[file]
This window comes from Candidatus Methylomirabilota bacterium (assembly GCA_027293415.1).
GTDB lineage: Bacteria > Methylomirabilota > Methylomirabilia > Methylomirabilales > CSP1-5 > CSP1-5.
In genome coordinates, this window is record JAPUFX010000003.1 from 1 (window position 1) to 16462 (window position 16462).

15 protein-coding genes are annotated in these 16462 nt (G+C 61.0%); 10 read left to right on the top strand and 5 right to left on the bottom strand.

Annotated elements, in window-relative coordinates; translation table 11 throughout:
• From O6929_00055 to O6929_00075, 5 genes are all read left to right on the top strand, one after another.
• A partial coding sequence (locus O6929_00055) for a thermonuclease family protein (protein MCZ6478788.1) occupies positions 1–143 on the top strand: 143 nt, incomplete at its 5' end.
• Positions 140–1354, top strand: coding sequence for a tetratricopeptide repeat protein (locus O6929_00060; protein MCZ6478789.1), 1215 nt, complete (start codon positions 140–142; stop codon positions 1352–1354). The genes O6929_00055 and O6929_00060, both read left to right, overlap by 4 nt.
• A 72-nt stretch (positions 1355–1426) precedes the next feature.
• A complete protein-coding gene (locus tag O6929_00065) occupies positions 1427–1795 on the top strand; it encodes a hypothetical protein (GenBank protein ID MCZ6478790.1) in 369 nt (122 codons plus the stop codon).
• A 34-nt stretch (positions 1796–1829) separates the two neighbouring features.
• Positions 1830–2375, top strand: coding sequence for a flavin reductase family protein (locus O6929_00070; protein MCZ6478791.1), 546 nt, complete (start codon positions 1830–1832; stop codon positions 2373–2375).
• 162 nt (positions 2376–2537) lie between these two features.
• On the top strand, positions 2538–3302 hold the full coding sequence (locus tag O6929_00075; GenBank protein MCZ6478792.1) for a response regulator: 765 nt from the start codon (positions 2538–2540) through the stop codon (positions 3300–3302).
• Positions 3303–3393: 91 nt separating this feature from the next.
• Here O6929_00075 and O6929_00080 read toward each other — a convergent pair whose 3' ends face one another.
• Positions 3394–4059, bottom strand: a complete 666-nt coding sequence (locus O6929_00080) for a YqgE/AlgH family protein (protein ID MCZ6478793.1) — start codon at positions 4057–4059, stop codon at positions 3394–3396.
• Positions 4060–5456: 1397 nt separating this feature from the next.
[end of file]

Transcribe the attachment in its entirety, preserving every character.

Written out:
This window comes from Candidatus Methylomirabilota bacterium (assembly GCA_027293415.1).
GTDB lineage: Bacteria > Methylomirabilota > Methylomirabilia > Methylomirabilales > CSP1-5 > CSP1-5.
In genome coordinates, this window is record JAPUFX010000003.1 from 1 (window position 1) to 16462 (window position 16462).

15 protein-coding genes are annotated in these 16462 nt (G+C 61.0%); 10 read left to right on the top strand and 5 right to left on the bottom strand.

Annotated elements, in window-relative coordinates; translation table 11 throughout:
• From O6929_00055 to O6929_00075, 5 genes are all read left to right on the top strand, one after another.
• A partial coding sequence (locus O6929_00055) for a thermonuclease family protein (protein MCZ6478788.1) occupies positions 1–143 on the top strand: 143 nt, incomplete at its 5' end.
• Positions 140–1354, top strand: coding sequence for a tetratricopeptide repeat protein (locus O6929_00060; protein MCZ6478789.1), 1215 nt, complete (start codon positions 140–142; stop codon positions 1352–1354). The genes O6929_00055 and O6929_00060, both read left to right, overlap by 4 nt.
• A 72-nt stretch (positions 1355–1426) precedes the next feature.
• A complete protein-coding gene (locus tag O6929_00065) occupies positions 1427–1795 on the top strand; it encodes a hypothetical protein (GenBank protein ID MCZ6478790.1) in 369 nt (122 codons plus the stop codon).
• A 34-nt stretch (positions 1796–1829) separates the two neighbouring features.
• Positions 1830–2375, top strand: coding sequence for a flavin reductase family protein (locus O6929_00070; protein MCZ6478791.1), 546 nt, complete (start codon positions 1830–1832; stop codon positions 2373–2375).
• 162 nt (positions 2376–2537) lie between these two features.
• On the top strand, positions 2538–3302 hold the full coding sequence (locus tag O6929_00075; GenBank protein MCZ6478792.1) for a response regulator: 765 nt from the start codon (positions 2538–2540) through the stop codon (positions 3300–3302).
• Positions 3303–3393: 91 nt separating this feature from the next.
• Here O6929_00075 and O6929_00080 read toward each other — a convergent pair whose 3' ends face one another.
• Positions 3394–4059, bottom strand: a complete 666-nt coding sequence (locus O6929_00080) for a YqgE/AlgH family protein (protein ID MCZ6478793.1) — start codon at positions 4057–4059, stop codon at positions 3394–3396.
• Positions 4060–5456: 1397 nt separating this feature from the next.